Sennheiser Momentum True Wireless 4 review
Sennheiser Momentum True Wireless 4 review
Sennheiser Momentum True Wireless 4 review

Momentum True Wireless 4 Review: Exceptional flagship earbuds

Sennheiser Momentum True Wireless 4 review

This is my initial in-depth introduction to Sennheiser’s TWS headphones, the Sennheiser Momentum True Wireless 4. It serves as both their flagship model and a newly released product. I have previously reviewed several top-tier Sennheiser headphones, all of which have left a positive impression on me. Naturally, I am curious to see if the Germans can deliver high-quality sound in a wireless version.

The Sennheiser Momentum True Wireless 4 is the latest addition to the company’s flagship TWS lineup. Since I haven’t had the opportunity to extensively test their previous generation, I won’t be providing comparative characteristics with it. Instead, I will compare them with my own headphones from a different manufacturer.

One notable upgrade in the fourth generation of Sennheiser Momentum TWS is the inclusion of an updated Bluetooth module, version 5.4, which supports the LC3 codec and Auracast. If you’re unfamiliar with these terms, I encourage you to keep reading this review, where I will delve into the technology, sound characteristics, and more. But first, let’s begin with the unboxing experience.

Unpacking and packaging

Upon inspection, you immediately observe the compactness and meticulous packaging of the small box. Interestingly, it appears larger in the previous generation. The design exudes elegance, with the headphones depicted in the same color as their interior against a gray and white backdrop. True to Sennheiser’s style, there are distinct blue elements throughout. The logo is positioned on the top left, while the company name is situated on the right. The word “Momentum” is elegantly inscribed in a silver mirror font, while “True Wireless 4” stands out in blue, effectively distinguishing the series name from the model.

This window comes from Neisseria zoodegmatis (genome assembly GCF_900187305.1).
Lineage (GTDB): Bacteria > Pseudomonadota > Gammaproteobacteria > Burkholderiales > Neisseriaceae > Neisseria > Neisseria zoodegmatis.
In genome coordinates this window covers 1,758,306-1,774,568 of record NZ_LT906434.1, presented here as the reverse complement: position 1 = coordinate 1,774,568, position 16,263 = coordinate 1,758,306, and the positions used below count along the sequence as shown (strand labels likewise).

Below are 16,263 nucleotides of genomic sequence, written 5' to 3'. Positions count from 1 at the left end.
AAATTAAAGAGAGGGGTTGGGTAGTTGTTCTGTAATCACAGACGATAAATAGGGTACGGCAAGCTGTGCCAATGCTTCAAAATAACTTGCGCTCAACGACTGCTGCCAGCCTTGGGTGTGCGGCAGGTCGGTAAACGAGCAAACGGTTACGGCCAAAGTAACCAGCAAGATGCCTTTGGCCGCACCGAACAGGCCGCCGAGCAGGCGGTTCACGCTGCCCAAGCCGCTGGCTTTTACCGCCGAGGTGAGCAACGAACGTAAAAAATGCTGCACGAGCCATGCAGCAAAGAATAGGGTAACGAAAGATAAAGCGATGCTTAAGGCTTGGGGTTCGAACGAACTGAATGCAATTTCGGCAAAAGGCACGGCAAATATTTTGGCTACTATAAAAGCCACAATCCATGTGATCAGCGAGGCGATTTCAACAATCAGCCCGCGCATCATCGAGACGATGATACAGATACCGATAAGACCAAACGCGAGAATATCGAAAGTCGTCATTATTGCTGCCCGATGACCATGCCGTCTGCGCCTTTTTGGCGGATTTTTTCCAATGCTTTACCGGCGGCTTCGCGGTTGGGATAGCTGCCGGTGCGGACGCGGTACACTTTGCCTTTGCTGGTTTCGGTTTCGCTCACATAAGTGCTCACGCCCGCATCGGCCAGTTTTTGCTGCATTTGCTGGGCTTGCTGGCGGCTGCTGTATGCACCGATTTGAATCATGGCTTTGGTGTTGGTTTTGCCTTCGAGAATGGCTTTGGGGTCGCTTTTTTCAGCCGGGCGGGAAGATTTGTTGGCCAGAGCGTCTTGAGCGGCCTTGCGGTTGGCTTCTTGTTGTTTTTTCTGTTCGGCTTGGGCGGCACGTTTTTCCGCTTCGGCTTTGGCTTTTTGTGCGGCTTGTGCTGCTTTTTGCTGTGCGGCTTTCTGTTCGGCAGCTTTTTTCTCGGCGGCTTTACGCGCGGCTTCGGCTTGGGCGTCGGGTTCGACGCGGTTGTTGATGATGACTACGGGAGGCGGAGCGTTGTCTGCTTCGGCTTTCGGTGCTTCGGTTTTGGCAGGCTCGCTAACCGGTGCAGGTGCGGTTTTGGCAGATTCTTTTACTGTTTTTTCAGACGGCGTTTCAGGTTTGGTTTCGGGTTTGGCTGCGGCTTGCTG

The equipment is a little non-standard:

  • headphones in a case  Sennheiser Momentum True Wireless 4
  • in addition to the size (M) that is already installed on the headphones, there are also 3 pairs of ear pads in the sizes (XS, S, L) in the parchment bag
  • interchangeable ear mounts in three sizes. (M) are already installed, and in the bag there are additionally sizes (S and L)
  • cable USB type C – USB A – for charging headphones
  • quick guide, extended user guide, warranty card



Weight and size indicators:

  • weight of the headphones together with the case: 72.4 grams
  • headphone weight: 5.8 grams

Acoustic parameters:

  • construction: closed
  • driver: dynamic
  • frequency range: 5 Hz – 21 kHz
  • sensitivity: 107 dB
  • coefficient of nonlinear distortion: <0.08 (1 kHz / 94 dB)

Wireless connection:

  • Bluetooth 5.4
  • Codecs: AAC, aptX, aptX Adaptive, aptx Lossless, SBC
  • support for LE Audio and Auracast


  • working time of headphones: up to 7.5 hours
  • together with the case: up to 30 hours
  • in 8 minutes, the headphones are charged for 1 hour of listening to music


  • wireless charging
  • support for LE Audio and Auracast
  • low latency when listening
  • branded sound
  • the ability to personalize the sound through the application


Design and features

The overall design of the Sennheiser Momentum True Wireless 4 may appear unchanged at first glance, but there are actually some notable differences. The addition of new colors and a slight alteration in their layout sets this generation apart. Available in three color options – Black Copper, White Silver, and Black Graphite – I have opted for the popular and understated black-graphite version. In this fourth generation, the inner and outer parts of the earphone no longer share the same color as before. The faceplate now mimics metal and comes in various colors. If you choose headphones with a copper faceplate, it will immediately signal that you have the latest generation.

As for the case, it continues to be covered in fabric, a stylish feature that has been present since the first generation of Momentum. While I cannot speak to its practicality, it certainly adds a touch of distinction compared to other TWS headphones. The headphones are impeccably assembled, with a case that is sturdy and free from any play or creaking sounds. It is truly a high-quality plastic case that I would consider a valuable addition to my collection.